A few weeks ago I wrote a post about the CompiÃ¨gne Forest and the Armistice monuments there. Besides this wonderful forest, there is also a ChÃ¢teau de CompiÃ¨gne – which was the royal residence for French monarchs, and also for Napoleon and Napoleon III. Since the mid 1300s a royal chÃ¢teau was cited in the forest because the French kings used it for their hunting activities. But the castle we see today was renovated and remodelled in a neoclassical style during the second half of the eighteenth century for Louis XV, who particularly liked hunting and spent much of his time here. Together with the castles at Versailles and Fontainebleau, CompiÃ¨gne was one of three seats of royal government.
During the revolution the castle was all but gutted, the furniture was sold off and the art was taken to Paris and the nations central museum. In 1807 Napoleon ordered renovations, and then in the 1850s Napoleon III and his wife used it as an autumn residence. Consequently the castle has both First French Empire (1808-1810) and Second French Empire styles of decoration, although there are traces of earlier monarchist decoration.
Today the chÃ¢teau incorporates not one but three museums – well these places are palatial! First there are ‘Les Appartements Historiques‘, in which you can tour examples of royal apartments from the eighteenth century, as well as the First and Second Empires. Then there is the MusÃ©e du Second Empire, which is the rule of Napoleon III from 1852 to 1870. This ‘museum’ displays the national collection of paintings, sculptures and other objects from this period in France’s history. And finally, the MusÃ©e de la Voiture et du Tourisme. Founded in 1927 this ‘museum’ has well over a hundred bicycles, animal drawn carriages and early cars that tell the history of the car and tourism.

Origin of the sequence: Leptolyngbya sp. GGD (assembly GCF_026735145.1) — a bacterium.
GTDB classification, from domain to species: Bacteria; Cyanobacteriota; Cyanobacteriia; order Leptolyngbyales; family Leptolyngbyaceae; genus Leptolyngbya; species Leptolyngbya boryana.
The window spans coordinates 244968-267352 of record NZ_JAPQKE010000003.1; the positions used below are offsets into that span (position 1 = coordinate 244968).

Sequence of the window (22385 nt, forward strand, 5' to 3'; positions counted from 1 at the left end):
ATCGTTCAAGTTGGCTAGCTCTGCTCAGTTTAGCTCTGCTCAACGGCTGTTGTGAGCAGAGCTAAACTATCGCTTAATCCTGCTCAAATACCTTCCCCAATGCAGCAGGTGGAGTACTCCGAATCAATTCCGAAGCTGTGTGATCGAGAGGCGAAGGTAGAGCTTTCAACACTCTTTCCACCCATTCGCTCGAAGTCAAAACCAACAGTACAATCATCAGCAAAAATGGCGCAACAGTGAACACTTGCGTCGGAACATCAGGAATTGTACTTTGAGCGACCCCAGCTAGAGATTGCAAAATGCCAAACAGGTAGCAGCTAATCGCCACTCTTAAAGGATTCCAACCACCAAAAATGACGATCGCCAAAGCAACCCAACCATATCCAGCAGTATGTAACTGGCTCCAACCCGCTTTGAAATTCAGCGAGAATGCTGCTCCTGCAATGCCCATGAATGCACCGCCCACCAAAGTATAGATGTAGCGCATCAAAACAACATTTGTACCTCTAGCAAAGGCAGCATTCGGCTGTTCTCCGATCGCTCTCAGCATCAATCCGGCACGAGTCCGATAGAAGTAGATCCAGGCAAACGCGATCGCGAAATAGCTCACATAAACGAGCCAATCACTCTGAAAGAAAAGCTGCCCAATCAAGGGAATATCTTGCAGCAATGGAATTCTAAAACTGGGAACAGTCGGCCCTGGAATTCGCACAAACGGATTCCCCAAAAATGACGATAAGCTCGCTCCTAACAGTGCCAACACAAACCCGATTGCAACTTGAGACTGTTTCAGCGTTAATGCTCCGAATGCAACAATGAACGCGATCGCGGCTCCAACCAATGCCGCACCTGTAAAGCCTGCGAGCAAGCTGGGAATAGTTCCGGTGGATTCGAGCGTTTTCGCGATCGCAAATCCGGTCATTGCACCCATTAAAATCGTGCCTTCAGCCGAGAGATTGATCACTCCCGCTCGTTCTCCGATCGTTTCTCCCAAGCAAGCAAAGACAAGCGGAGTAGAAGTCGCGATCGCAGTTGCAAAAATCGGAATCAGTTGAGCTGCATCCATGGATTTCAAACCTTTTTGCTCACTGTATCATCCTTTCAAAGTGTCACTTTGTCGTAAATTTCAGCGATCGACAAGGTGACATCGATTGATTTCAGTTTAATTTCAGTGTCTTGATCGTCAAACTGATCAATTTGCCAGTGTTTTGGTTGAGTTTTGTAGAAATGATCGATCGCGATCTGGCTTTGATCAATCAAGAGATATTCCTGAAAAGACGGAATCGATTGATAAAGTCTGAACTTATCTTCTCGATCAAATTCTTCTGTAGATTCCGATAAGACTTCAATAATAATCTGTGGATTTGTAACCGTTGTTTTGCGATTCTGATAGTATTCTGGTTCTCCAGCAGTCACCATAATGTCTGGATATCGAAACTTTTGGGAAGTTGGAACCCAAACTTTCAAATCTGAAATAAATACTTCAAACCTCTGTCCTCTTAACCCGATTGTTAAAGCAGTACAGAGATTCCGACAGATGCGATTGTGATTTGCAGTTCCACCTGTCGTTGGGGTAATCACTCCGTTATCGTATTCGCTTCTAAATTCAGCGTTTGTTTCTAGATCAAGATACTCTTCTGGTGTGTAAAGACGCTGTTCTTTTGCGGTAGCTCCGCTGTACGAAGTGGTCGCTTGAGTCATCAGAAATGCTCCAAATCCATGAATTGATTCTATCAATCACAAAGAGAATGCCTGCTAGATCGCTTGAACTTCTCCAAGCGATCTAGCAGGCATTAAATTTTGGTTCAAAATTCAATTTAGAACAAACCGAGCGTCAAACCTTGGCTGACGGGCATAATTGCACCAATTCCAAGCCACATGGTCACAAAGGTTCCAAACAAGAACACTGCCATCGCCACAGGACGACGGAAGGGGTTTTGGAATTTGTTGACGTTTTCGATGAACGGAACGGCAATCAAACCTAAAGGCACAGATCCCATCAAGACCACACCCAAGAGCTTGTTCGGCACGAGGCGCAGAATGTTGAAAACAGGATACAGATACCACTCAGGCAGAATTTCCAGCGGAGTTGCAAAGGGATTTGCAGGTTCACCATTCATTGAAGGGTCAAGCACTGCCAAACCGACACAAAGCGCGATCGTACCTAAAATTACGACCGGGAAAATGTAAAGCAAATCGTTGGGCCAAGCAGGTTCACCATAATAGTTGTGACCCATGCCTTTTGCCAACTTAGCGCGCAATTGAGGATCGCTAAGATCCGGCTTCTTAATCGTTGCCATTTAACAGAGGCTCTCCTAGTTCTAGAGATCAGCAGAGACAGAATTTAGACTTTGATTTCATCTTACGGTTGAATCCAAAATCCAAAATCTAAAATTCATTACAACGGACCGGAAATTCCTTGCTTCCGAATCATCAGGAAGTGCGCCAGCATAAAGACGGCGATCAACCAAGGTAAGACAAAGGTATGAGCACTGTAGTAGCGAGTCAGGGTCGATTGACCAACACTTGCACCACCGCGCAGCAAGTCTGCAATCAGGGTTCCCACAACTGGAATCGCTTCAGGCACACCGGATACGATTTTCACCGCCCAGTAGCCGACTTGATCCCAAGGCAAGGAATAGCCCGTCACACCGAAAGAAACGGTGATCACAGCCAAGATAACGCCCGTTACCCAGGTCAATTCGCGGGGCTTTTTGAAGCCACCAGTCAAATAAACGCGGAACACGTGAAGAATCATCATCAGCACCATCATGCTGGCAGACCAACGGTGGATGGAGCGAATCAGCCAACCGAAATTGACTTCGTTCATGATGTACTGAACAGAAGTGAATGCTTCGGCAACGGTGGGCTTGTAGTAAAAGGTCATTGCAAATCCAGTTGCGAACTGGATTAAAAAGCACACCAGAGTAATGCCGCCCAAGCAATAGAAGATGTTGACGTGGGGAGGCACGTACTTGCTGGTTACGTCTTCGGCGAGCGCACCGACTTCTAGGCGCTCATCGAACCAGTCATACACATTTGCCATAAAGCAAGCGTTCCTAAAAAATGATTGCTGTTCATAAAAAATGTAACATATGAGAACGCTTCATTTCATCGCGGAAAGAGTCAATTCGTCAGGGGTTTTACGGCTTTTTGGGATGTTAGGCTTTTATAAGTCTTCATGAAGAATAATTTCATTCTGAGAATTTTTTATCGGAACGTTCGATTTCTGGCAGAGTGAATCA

Together with the various attractions in the forest, the ChÃ¢teau de CompiÃ¨gne with its three museums make a wonderful day-trip from Paris. It’s only a 50 minute journey by train from Gard du Nord. Or you may prefer to have a more leisurely visit by staying overnight in a hotel in CompiÃ¨gne.
For practical information about the castle, see the museums’ website.
More on European Museums
Find out about more museums in Europe on Europe a la Carte.